Being a fan of science fiction, how can one ignore Orson Scott Card. He has written two Hugo winning books, one of which is amongst my personal favourites, Ender’s Game. Here is a brief synopsis to whet your appetite
It is set in Earth’s future where mankind has barely survived two conflicts with the Formics (an insectoid alien race also known as the “Buggers”) and the International Fleet is preparing for war. In order to find and train the eventual commander for the anticipated third invasion, the world’s most talented children, including the extraordinary Ender Wiggin, are taken into a training center known as the Battle School at a very young age and trained in the arts of war through increasingly difficult games.
The book is very very good. It takes you through the morality issues, the “human” issues and some political issues. The setting created by Card is truly awesome. I know most of the focus is on the BattleSchool described in the book, I loved the virtual game that Ender plays and how he forces the computer to continue beyond it’s limits and how, eventually, it is revealed that the game is tied intrinsically with Ender’s life. And the ending…..wow!!! It was a complete knockout punch by Card. Never had he prepared the reader on what was going to happen.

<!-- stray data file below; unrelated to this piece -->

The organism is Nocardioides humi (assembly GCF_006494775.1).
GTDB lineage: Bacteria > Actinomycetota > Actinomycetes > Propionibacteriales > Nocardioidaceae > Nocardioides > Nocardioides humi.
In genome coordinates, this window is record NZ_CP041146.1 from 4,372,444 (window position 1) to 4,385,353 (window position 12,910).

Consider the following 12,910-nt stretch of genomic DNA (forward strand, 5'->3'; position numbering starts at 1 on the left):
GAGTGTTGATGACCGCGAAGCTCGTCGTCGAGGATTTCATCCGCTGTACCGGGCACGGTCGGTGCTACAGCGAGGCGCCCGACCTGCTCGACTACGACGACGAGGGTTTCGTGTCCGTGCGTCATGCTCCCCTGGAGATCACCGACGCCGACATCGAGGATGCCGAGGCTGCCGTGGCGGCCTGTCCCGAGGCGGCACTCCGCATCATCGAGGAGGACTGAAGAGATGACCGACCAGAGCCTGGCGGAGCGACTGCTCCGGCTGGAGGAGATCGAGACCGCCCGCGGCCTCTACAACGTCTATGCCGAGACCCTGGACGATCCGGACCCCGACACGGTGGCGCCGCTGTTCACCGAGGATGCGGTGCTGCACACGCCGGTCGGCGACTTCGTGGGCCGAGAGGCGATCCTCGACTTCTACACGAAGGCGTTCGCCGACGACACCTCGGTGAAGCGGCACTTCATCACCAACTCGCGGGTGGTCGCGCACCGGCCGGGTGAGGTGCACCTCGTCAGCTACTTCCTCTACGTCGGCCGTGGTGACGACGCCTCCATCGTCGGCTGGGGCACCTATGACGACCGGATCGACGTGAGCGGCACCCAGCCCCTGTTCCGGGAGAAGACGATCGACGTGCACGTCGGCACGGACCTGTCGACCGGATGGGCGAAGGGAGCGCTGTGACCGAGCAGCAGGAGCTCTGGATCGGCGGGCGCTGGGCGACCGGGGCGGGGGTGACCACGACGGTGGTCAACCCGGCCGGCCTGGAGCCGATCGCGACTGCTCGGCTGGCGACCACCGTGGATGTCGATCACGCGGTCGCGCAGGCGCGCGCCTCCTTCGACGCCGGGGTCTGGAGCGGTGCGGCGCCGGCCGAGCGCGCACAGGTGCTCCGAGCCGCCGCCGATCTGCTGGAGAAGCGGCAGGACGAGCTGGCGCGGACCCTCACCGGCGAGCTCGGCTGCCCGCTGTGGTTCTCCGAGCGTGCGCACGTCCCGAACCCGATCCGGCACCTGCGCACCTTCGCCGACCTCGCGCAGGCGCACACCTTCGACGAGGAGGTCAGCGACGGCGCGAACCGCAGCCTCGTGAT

I read the sequel too, Speaker For The Dead in which Ender has come to terms (or is in the process of coming to terms) with his role in the massacre of an intelligent race in the previous book and now is actually a protector of life.
But the sequel did disturb me a little bit. In the first book the focus was on the action, politics and moral issues. The sequel was all those but there was a heavy dose of spirituality in the book. Spirituality is fine with me but I could not help feel that Card had overdone it. It seemed he was PREACHING even though he never put it in so many words.
And when I read the third book in the series Xenocide, I was convinced that there was something going on with the author (remember this was all before easy access to Internet so I could not look it up).
When I found this about Card, I have begun to detest his novels. Not Ender’s Game. That one is still pretty good. But the rest of the novels, have lost their meaning.
Here is an author who wrote and explained beautifully what it means to be a human; What it means to preserve life; What it means try and kill another race just because it is different, and then in real life he is all for killing “them because they hate us”.
This hypocrisy is really difficult for me to swallow.
Update : The reason for this post is this article on Card.